# Buchsbaum ring

The notion of a Buchsbaum ring (and module) is a generalization of that of a Cohen–Macaulay ring (respectively, module). Let denote a Noetherian local ring (cf. also Noetherian ring) with maximal ideal and . Let be a finitely-generated -module with . Then is called a Buchsbaum module if the difference

is independent of the choice of a parameter ideal of , where is a system of parameters of and (respectively, ) denotes the length of the -module (respectively, the multiplicity of with respect to ). When this is the case, the difference

is called the Buchsbaum invariant of . The -module is a Cohen–Macaulay module if and only if for some (and hence for any) parameter ideal of , so that is a Cohen–Macaulay -module if and only if is a Buchsbaum -module with . The ring is said to be a Buchsbaum ring if is a Buchsbaum module over itself. If is a Buchsbaum ring, then is a Cohen–Macaulay ring with for every .

A typical example of Buchsbaum rings is as follows. Let

where , with , denotes the formal power series ring in variables over a field . Then is a Buchsbaum ring with and .

A, not necessarily local, Noetherian ring is said to be a Buchsbaum ring if the local rings are Buchsbaum for all .

The theory of Buchsbaum rings and modules dates back to a question raised in 1965 by D.A. Buchsbaum [a3]. He asked whether the difference , with a parameter ideal, is an invariant for any Noetherian local ring . This is, however, not the case and a counterexample was given in [a28]. Thereafter, in 1973 J. Stückrad and W. Vogel published the classic paper [a29], from which the history of Buchsbaum rings and modules started. In [a29] they gave a characterization of Buchsbaum rings in terms of the following property of systems of parameters: A -dimensional Noetherian local ring with maximal ideal is Buchsbaum if and only if every system of parameters for forms a weak -sequence, that is, the equality

holds for all . Therefore, systems of parameters in a Buchsbaum local ring need not be regular sequences, but the differences

are very small and only finite-dimensional vector spaces over the residue class field of . Weak sequences are closely related to -sequences introduced by C. Huneke [a21]. Actually, is a Buchsbaum ring if and only if every system of parameters for forms a -sequence, that is, the equality

holds for all .

One of the fundamental results on Buchsbaum rings and modules is the surjectivity criterion. Let

denote the th local cohomology of with respect to the maximal ideal . If is a Buchsbaum -module, then for all and the equality

holds, where .

Unfortunately, the vanishing does not characterize Buchsbaum modules. Modules with for all are called quasi-Buchsbaum and constitute a class which is strictly larger than that of Buchsbaum modules. However, if the canonical homomorphism

is surjective for all , then is a Buchsbaum -module. The converse is also true if the base ring is regular (cf. also Regular ring (in commutative algebra)).

After the establishment of the surjectivity criterion, by Stückrad and Vogel [a30] in 1978, the development of the theory became rather rapid. The ubiquity of Buchsbaum normal local rings was established by S. Goto [a6] as an application of the Evans–Griffith construction [a5]. Namely, let and be integers. Then there exists a Buchsbaum local ring with and for . If (respectively, and ), one may choose the ring so that is an integral domain (respectively, a normal ring). See [a1] for progress in the research about the ubiquity of Buchsbaum homogeneous integral domains. Besides, Buchsbaum local rings of multiplicity have been classified [a8]. Also, certain famous isolated singularities are Buchsbaum (cf. [a23]).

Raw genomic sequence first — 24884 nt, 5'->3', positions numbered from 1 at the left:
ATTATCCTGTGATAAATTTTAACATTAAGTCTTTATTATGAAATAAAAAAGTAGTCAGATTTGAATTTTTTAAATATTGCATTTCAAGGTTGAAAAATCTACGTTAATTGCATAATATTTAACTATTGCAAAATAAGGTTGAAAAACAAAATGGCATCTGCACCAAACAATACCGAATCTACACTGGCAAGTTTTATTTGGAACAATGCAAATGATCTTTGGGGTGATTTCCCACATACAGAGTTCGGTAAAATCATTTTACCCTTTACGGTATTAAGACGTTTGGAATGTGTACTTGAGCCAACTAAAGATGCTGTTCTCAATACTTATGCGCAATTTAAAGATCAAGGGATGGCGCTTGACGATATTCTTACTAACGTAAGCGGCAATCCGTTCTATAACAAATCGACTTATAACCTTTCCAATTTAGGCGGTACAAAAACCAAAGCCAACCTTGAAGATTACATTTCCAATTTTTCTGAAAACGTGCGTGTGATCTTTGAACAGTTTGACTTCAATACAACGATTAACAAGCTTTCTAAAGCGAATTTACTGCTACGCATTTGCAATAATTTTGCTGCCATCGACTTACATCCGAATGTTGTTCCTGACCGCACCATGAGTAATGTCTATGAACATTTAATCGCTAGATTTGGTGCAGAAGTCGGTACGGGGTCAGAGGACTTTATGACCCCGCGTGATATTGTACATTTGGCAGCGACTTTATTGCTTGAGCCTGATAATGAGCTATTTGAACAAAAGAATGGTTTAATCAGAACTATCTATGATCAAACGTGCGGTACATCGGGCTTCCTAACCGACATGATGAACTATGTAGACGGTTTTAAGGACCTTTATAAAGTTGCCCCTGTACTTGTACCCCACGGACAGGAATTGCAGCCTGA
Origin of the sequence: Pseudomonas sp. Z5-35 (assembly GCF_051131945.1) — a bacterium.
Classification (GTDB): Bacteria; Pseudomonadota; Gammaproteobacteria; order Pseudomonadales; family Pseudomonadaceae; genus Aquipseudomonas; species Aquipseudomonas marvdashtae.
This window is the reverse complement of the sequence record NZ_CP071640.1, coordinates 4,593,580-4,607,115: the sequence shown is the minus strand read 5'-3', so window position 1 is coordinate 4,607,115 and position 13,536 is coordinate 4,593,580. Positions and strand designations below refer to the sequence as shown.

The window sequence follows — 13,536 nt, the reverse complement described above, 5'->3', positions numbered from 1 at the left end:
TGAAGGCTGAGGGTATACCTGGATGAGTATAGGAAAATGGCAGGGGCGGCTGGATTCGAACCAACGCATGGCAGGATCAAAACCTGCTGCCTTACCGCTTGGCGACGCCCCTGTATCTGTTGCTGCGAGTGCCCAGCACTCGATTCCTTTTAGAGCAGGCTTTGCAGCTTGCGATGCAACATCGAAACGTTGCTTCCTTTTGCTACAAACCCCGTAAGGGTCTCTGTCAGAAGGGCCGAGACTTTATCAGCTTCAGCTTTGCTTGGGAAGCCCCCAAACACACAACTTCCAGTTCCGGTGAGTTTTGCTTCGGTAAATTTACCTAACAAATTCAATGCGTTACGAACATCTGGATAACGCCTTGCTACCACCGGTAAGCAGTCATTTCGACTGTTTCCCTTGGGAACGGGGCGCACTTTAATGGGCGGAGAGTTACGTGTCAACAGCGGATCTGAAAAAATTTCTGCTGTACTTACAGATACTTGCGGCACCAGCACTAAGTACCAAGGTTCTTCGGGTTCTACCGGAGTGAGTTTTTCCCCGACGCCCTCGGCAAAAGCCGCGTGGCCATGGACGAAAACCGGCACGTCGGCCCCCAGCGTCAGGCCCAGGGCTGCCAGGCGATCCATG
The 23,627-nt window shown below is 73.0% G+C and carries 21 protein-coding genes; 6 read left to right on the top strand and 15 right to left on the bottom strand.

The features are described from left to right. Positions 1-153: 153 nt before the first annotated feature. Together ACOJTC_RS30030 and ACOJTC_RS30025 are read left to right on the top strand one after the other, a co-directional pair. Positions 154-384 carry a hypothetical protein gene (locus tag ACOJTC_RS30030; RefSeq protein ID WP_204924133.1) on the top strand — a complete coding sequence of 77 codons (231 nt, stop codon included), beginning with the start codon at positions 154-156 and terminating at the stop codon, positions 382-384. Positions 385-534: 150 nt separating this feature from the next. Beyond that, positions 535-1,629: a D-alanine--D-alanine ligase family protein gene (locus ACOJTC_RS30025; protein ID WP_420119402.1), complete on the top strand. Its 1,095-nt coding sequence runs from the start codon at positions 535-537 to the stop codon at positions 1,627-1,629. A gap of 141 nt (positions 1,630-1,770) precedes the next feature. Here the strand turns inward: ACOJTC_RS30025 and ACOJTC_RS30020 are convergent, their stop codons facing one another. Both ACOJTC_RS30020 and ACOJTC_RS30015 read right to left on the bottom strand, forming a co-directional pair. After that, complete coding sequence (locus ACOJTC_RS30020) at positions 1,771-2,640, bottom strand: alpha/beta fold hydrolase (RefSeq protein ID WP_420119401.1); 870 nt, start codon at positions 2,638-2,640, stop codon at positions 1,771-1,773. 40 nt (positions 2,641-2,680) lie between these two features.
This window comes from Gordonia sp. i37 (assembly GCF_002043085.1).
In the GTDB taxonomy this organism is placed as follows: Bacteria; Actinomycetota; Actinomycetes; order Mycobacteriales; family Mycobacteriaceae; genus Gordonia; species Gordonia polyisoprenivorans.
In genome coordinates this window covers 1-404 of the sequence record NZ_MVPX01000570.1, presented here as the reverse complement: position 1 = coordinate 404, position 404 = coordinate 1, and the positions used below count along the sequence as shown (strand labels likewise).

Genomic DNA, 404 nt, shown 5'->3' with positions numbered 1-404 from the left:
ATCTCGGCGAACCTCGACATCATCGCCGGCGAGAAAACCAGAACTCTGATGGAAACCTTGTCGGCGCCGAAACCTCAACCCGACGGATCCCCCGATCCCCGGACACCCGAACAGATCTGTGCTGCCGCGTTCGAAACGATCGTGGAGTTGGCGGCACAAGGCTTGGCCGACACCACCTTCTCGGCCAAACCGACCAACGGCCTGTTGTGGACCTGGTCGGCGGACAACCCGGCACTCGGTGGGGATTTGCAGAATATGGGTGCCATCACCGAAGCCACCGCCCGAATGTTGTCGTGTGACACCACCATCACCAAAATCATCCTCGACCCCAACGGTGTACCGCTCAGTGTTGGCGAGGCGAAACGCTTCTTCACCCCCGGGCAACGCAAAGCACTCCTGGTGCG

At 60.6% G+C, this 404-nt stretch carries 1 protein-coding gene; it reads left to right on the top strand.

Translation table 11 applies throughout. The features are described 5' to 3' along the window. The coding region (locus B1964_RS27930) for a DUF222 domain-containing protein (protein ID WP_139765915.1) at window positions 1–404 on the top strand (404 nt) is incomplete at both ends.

The theory of Buchsbaum rings and modules is closely related to that of Cohen–Macaulayness in blowing-ups. Let be an ideal of positive height in a Noetherian local ring . Let and call it the Rees algebra of . Then the canonical morphism is the blowing-up of with centre (cf. also Blow-up algebra). If the ring is Cohen–Macaulay, then the scheme naturally is locally Cohen–Macaulay. The problem when the Rees algebra is Cohen–Macaulay has been intensively studied from the 1980s onwards ([a18], [a38], [a16], [a39], [a17]).

The ring is Cohen–Macaulay if the ideal is generated by a regular sequence and if the base ring is Cohen–Macaulay [a2]. However, the converse is not true even for parameter ideals . Actually, is a Buchsbaum ring if and only if the Rees algebra is a Cohen–Macaulay ring for every parameter ideal in , provided that is an integral domain with . This insightful result of Y. Shimoda [a35] in 1979 opened the door towards a further development of the theory. Firstly, Goto and Shimoda [a19] showed that a Noetherian local ring is a Buchsbaum ring with () if and only if the Rees algebra is a Cohen–Macaulay ring for every parameter ideal in . When this is the case, the Rees algebras are also Cohen–Macaulay for all . In 1981, Buchsbaum rings were characterized in terms of the blowing-ups of parameter ideals. Let be a Noetherian local ring with maximal ideal and . Then is a Buchsbaum ring if and only if the scheme is locally Cohen–Macaulay for every parameter ideal in [a7]. Subsequently, Goto [a10] proved that the associated graded rings of parameter ideals in a Buchsbaum local ring are always Buchsbaum. In addition, Stückrad showed that is a Buchsbaum ring for every parameter ideal in a Buchsbaum local ring [a36]. The systems of parameters in Buchsbaum local rings behave very well and enjoy the monomial property [a10].